- Self-assessment is vital to successful stress management and self-care
One of the hazards of the disaster response profession is the lack of recognition as to the effects of the many stressors faced and how these impact the responders’ lives. Using peers for feedback is one way to assess how you are managing. Self-reflection is another way: Take a look at yourself and your life and ask, "Do I have meaningful relationships?" and "What is the quality of my relationships?" Supervision can also help with assessment. Too often, employers do not use supervision as a helpful tool to seek out constructive criticism or examples of poor functioning. Employees who see peers as well as supervisors as equals in many ways are often more open to learning from them. Also, one of the empirically tested tools for assessing the level of compassion fatigue, compassion satisfaction, and burnout referred to previously in this section is the ProQOL, which can be used by responders on their own as well as in a formal setting to assess how they are doing.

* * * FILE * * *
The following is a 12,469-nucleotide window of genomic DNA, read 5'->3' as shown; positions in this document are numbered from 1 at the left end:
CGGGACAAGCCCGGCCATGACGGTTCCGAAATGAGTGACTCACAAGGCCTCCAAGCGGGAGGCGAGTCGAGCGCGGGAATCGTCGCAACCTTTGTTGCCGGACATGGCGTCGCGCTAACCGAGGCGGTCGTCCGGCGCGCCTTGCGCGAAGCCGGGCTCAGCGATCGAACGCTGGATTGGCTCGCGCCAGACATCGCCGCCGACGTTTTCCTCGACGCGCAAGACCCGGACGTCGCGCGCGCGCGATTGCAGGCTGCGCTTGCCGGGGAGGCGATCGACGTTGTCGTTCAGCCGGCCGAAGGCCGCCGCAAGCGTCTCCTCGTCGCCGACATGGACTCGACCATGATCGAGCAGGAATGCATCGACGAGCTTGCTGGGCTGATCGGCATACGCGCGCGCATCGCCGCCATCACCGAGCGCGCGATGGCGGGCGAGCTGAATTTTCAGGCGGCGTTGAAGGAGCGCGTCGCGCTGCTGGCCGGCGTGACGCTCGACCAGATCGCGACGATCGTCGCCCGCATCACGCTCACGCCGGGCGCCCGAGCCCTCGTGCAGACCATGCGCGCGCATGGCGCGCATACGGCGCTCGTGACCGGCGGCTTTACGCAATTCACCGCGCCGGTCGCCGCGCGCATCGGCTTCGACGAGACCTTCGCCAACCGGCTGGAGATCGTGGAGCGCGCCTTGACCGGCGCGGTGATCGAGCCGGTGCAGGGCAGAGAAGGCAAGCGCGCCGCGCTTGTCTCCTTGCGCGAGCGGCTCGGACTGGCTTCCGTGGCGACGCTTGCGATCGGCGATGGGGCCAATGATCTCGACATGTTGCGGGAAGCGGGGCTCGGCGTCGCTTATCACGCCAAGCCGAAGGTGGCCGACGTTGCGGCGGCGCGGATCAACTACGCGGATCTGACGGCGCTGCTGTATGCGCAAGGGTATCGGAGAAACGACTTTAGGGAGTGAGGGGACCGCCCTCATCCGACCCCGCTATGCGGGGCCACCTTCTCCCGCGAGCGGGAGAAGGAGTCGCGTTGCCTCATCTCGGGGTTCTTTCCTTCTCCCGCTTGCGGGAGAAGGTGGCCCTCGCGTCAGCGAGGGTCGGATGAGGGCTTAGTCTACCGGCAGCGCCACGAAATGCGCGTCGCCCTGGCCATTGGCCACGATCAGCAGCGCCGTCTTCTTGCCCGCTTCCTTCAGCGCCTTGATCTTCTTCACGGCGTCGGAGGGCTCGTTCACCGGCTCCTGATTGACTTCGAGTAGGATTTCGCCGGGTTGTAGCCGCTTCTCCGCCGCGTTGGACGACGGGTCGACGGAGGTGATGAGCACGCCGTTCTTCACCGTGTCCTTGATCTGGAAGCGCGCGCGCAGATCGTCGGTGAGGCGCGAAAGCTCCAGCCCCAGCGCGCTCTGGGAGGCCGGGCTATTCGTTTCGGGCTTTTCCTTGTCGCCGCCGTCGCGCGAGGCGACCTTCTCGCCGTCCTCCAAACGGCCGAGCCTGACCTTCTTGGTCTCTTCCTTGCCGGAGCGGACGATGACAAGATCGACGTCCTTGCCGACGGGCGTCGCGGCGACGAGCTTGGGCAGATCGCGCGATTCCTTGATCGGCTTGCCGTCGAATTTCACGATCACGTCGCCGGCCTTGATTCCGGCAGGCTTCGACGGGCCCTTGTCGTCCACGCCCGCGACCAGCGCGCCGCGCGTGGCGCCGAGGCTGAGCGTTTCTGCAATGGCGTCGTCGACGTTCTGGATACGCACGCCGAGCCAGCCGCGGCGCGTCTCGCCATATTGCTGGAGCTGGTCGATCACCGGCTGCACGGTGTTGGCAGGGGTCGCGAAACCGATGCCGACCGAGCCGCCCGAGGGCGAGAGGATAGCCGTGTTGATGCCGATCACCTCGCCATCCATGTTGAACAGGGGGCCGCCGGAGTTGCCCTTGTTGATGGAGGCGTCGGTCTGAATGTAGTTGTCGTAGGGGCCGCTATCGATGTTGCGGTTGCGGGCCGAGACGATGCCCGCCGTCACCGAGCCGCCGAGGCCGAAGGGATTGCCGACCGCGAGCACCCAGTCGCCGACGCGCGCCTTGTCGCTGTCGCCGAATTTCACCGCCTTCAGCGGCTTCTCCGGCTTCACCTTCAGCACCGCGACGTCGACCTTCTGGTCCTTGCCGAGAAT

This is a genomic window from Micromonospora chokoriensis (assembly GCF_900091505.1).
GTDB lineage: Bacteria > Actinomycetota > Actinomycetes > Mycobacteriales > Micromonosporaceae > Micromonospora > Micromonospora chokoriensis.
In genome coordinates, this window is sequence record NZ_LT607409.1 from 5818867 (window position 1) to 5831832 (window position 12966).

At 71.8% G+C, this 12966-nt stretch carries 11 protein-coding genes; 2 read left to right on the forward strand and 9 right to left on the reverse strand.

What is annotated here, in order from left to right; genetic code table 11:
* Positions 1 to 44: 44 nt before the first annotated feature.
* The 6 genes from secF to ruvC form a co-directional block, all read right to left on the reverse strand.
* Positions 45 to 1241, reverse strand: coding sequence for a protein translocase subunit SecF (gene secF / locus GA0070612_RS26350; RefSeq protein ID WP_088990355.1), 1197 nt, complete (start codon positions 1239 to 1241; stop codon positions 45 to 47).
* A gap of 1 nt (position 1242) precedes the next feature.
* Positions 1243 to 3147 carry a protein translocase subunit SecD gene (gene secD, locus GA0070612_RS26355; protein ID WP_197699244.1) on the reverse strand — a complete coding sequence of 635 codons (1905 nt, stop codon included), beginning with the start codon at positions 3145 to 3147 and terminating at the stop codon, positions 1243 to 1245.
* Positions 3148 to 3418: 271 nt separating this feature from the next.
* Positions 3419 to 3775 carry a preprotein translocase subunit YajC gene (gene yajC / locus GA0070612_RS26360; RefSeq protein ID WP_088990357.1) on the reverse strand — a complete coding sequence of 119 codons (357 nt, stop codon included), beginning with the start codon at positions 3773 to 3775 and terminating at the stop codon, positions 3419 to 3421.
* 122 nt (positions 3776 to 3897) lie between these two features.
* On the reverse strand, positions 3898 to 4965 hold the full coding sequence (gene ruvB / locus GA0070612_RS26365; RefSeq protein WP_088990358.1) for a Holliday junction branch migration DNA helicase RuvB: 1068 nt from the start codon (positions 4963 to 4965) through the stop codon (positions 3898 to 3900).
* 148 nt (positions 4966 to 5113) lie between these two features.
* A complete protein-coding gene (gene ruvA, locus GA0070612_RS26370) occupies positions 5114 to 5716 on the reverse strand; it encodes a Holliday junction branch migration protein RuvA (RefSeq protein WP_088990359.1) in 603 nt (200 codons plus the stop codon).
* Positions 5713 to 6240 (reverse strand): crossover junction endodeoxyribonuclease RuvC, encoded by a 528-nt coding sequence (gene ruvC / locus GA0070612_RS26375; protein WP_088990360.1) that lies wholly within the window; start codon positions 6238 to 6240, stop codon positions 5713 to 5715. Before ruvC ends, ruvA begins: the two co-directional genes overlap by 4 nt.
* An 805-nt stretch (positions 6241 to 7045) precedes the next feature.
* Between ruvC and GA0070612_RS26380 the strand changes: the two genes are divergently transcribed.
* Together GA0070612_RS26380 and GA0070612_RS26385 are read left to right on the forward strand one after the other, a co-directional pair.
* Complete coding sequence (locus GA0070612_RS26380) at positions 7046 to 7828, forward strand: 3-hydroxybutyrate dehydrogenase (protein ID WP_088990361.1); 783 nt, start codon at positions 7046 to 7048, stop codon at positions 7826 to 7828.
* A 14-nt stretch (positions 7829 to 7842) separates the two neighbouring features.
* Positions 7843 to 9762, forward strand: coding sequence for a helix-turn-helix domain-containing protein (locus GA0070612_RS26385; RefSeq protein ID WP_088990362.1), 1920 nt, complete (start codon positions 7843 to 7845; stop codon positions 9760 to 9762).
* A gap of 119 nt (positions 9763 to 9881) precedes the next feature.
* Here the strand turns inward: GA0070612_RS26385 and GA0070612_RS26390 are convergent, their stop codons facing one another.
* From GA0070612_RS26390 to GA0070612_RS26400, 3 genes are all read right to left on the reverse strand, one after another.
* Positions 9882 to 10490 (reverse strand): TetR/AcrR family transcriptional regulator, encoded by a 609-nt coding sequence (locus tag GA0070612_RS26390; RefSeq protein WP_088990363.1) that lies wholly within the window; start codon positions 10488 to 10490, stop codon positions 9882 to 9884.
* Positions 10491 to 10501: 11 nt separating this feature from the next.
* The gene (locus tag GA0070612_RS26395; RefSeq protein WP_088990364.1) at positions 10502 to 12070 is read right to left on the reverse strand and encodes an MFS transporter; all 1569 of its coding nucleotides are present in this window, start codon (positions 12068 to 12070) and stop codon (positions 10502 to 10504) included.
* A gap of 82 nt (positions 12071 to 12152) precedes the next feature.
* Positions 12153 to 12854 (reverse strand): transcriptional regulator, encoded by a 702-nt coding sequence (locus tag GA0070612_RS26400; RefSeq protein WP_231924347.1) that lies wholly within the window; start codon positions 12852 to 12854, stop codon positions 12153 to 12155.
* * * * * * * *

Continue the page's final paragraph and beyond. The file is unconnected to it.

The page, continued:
- Commit to implementing self-care
This is the only way that responders will keep themselves well and healthy. Your health and well-being is up to you. Make a commitment to care for yourself and invite family members and friends to work with you on this journey.